It can become hard to serve others when your services makes them feel like they have to return the favor. The best advice I ever received about being able to serve others in our culture is to actually ask them to serve you first.
It sounds like it goes against what the Bible teaches but here’s what happens: if I’m the new guy in the neighborhood and I try to do something for my neighbors as a way to serve them and get to know them, we unintentionally put them in the position of needing to return the favor; they owe us.
Buuuuut, if you ask THEM to help YOU first, you are now in the position of owing them a favor and unless they are just horribly unfriendly people, most are going to be willing to help you when you ask. You still get to know them, a relationship with the neighbor can start and it will be easier to serve them when opportunities arise.
My friends that explained this to me had this happen with a new family that moved in the neighborhood. I don’t remember the details but they had an opportunity to just jump in and help the family with something fairly significant but after that, found the couple was avoiding them. It wasn’t until my friends tried asking them for help that they all then started talking freely across the street and my friends realized they were being avoided because the couple felt they were in debt for the help and felt awkward.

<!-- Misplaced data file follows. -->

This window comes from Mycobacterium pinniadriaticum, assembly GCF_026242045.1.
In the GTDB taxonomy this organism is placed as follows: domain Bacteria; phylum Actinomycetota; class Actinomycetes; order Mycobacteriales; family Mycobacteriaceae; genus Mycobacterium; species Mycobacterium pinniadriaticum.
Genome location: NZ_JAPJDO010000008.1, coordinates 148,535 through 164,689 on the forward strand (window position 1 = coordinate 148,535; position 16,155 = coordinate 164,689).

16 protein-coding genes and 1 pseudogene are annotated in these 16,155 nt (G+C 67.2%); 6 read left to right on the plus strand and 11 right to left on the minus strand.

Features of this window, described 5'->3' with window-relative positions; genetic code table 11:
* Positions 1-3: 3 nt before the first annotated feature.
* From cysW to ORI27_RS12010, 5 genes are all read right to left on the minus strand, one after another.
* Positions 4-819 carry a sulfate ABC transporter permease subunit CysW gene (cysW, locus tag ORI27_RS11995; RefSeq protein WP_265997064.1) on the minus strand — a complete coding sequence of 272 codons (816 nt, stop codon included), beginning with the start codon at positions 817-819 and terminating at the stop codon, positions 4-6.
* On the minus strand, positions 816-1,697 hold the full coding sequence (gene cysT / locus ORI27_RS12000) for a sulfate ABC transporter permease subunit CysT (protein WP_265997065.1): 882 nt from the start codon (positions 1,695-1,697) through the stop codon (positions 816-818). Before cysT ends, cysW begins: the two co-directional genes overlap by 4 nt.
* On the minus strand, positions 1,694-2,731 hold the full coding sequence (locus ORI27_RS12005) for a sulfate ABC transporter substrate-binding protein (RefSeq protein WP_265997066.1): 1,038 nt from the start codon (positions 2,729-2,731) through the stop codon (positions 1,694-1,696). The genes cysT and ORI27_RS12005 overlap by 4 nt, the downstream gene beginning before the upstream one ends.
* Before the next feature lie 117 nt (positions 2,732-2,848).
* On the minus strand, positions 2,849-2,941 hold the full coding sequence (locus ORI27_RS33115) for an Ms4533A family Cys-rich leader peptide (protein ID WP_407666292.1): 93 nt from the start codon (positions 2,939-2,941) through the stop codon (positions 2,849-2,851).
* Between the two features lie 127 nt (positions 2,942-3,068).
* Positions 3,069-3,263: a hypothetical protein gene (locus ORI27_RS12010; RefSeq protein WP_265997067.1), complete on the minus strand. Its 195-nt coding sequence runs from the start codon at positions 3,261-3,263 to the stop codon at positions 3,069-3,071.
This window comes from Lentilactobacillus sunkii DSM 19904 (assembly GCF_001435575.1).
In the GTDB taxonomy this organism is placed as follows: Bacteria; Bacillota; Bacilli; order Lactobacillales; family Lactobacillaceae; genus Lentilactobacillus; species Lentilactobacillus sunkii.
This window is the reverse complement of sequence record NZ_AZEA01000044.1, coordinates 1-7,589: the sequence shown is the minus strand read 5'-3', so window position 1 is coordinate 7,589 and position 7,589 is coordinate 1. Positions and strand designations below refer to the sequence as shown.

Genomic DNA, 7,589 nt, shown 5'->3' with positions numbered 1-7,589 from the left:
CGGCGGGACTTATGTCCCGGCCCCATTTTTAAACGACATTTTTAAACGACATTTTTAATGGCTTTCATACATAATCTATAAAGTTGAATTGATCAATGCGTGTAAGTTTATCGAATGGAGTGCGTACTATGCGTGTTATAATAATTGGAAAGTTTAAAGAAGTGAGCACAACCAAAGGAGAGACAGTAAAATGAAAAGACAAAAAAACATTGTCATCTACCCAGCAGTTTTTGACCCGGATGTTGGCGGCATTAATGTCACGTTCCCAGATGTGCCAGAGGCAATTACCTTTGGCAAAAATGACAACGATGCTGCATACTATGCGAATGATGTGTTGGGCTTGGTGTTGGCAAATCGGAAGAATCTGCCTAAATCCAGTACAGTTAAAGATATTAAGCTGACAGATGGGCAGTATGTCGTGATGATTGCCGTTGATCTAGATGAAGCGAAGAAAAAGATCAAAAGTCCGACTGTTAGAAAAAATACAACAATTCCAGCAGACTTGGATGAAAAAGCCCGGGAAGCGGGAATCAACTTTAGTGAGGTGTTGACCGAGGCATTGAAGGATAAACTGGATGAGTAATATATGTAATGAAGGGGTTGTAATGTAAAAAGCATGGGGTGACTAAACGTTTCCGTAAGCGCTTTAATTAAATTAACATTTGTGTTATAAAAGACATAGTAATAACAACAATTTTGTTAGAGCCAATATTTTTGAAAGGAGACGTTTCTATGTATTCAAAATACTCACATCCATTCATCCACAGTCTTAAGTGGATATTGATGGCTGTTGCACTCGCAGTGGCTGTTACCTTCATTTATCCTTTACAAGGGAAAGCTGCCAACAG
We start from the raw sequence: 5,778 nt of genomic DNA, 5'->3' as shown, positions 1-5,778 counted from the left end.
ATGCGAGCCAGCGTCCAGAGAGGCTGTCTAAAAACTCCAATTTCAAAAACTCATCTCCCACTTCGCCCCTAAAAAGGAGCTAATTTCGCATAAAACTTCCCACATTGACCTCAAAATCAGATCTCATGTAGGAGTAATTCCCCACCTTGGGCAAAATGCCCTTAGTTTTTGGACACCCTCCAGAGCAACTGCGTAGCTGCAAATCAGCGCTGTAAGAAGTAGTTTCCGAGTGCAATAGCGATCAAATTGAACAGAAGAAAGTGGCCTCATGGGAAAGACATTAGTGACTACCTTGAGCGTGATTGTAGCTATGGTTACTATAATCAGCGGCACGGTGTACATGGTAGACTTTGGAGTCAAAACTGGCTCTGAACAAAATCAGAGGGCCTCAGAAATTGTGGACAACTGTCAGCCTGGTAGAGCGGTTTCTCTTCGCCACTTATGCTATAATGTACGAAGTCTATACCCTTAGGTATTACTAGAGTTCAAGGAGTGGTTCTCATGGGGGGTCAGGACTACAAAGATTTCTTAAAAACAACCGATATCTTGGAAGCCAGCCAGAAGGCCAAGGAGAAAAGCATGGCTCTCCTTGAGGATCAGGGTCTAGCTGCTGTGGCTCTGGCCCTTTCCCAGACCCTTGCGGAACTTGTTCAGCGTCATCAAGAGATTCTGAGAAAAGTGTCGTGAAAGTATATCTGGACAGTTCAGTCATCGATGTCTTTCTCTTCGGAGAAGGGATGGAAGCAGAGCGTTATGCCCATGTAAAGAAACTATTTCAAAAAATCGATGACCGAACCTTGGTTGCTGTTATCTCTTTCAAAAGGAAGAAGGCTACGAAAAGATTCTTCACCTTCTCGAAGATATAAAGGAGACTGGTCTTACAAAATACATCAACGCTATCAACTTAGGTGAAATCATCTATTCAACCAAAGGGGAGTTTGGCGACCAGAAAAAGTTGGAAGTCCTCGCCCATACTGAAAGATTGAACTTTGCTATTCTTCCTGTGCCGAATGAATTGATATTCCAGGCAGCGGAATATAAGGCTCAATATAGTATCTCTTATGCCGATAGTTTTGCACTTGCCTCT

I’m still the new person on the mountain and have a handful of neighbors where I live near Gatlinburg. One of the couples are descendants of the original family that settled the mountain and eventually sold portions of it that have become a handful of homes and rental cabins that make up our little mountain neighborhood.
When I first got up there, I did a terrible job of meeting more than the closest neighbor who sits a bit behind and above me on the ridge we share.
For awhile, we were mostly just “hey neighbors” or “wave as you go by neighbors” so for the ones I waved “hey” to the most, I decided to bake some cookies as we got close to Christmas two years ago. It’s the only time I do something like that, making shortbread like my mom had made when I was little. I had put plates of them in three neighbor’s mailboxes with Christmas cards and a note with my contact information to sort of introduce myself.